Wednesday, December 07, 2005

Brick Lane by Monica Ali (2003 Man Booker Shortlist)

It took me a long time to read Brick Lane and now it’s taken me weeks to write about it, too. If you haven’t read it, it’s worth the time (my slowness shouldn’t deter you): it’s a tough and tender novel with a great central character. Monica Ali’s book traces the life of Nazneen, a simple Bangladeshi village girl, whose family marries her off to an emigrant, living in the dispiriting tower flats outside of London. He is in his forties and everyone—including, at first, Nazneen—presumes him to be successful. He is not. The apartment seems to breed broken, flea market furniture and she rebels against her marriage with methods so subtle that her husband fails to notice. She, doesn’t, for example, match the creases on his trousers when she hangs them on the hanger, leaving them slightly mussed. There’s a nice and more complete review here, at niraj 2.0 (proud to be brown!—a nice slogan.)

I enjoyed the book. The last third, which takes place in the aftermath of September 11, 2001, is particularly wonderful. Nazneen is in her 30s and has lived in London—well, in her flat—she rarely leaves—since she was eighteen. Her girls are teenagers; her husband is broke and broken; she is sewing and, through that work, meets Karim, the man who delivers the sewing. Where her husband drones on and on about the lack of global appreciation for Tagore, Karim is ready to strike, to march, to fight for the rights of British Muslims.

This character, Karim, Monica Ali’s beauty, youth (she’s 37 or so), and status as a non-white Englishwoman has led to comparisons to Zadie Smith who, in White Teeth traces the radicalization of a young man, too. But reading Brick Lane is not like reading White Teeth or, for that matter, Andrea Levy’s Small Island. Ali is tender and interested in the slow emergence into consciousness of a single, humble woman; Levy is sophisticated, generous but a bit detached, and fascinated by the wartime setting of her book; Smith is hilarious, brazen, and interested in the bruises the world imposes on confident young people. The heart of Brick Lane is Nazneen and her letters home to her sister are intensely moving. Different, again, from Smith and Levy, Ali’s book is the story of a single character and unusual for that character being a wife and mother, a woman who does not, for many years, think of herself as an individual except in stolen moments. Smith and Levy’s pieces are really chamber works, looking at a small cluster of characters.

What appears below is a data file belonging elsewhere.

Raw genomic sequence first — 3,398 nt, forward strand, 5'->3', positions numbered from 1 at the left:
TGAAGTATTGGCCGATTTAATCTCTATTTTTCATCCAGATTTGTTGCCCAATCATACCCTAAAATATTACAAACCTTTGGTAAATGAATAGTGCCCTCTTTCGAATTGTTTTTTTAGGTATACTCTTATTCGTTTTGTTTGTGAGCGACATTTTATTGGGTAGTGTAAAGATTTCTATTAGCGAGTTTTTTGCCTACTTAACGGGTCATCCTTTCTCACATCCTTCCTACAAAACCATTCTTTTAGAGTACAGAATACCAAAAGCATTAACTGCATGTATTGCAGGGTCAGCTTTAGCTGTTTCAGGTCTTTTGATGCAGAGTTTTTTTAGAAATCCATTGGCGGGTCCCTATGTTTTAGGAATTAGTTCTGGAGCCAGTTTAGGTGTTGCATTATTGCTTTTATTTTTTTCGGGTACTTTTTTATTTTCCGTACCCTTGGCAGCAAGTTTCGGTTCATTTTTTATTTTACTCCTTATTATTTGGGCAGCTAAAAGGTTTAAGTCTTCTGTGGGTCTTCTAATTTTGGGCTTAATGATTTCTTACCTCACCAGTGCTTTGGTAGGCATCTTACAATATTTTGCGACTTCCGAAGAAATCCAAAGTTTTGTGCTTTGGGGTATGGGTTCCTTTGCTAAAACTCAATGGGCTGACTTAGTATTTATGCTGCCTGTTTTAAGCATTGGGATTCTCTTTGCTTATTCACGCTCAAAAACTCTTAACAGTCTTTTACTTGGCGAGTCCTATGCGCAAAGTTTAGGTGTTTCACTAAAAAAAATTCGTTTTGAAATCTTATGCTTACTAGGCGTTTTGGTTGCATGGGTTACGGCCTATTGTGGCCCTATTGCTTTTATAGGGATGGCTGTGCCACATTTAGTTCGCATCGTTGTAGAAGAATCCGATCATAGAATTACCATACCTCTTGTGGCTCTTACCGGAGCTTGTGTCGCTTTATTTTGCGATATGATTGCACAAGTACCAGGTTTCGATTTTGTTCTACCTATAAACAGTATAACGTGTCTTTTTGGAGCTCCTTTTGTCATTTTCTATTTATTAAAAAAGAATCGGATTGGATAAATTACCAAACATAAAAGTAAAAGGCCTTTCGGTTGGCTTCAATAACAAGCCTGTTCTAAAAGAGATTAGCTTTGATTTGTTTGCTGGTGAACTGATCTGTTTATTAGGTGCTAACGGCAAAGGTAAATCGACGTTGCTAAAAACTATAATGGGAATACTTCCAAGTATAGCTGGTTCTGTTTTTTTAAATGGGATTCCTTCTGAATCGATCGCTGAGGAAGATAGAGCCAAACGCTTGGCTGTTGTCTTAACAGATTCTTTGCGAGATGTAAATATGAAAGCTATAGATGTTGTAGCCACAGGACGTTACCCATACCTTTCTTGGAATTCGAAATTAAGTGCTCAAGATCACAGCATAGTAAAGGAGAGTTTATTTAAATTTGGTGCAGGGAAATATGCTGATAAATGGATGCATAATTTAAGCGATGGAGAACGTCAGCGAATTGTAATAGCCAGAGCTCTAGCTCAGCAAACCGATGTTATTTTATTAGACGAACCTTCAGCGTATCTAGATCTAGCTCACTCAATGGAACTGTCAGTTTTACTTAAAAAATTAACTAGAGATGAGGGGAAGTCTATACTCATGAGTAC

Putting that comparison to rest, then, we are left with a lovely, lovely book. It shares, nonetheless, a common problem: Ali seems to know no better what to do with the dreams of young men than anyone, from the men themselves to those politicians in Paris last month, They die in accidents at too-dangerous jobs, lose their dreams of assimilation to racism (Nazneen’s husband’s boss is Mr. Dalloway), or become radicals and leave the West behind (literally and philosophically). But Monica Ali does find great cause for hope for immigrant women: As Nazneen’s friend Razia assures her, “This is England…You can do whatever you like.”

Elsewhere, I first learned about blog carnivals from Dave over at WordMunger: someone collects the best of the blogs—generally or on a specific theme. It’s a great way to find out about blogs you might not otherwise hear of. When Black Looks returned from summer vacation, I caught her announcement of the carnival of feminists. The Happy Feminist is hosting this time, and she’s linked to my post on Ellen Johnson-Sirleaf! Thanks, Happy! The next carnival of feminists will be hosted by Scribbling Woman. You can submit your best feminist post to her by 12/17.


genevieve said...

Great review, Anne - that's going on my TBR list. Thanks for the link to the next feminist carnival - I'm looking forward to the link collection as I missed the last two.
Oh, and have a lovely Christmas and holiday season! Thanks for a great year's reading and writing.

Unknown said...

You're welcome! Thanks for your blog & Merry Christmas to you, too.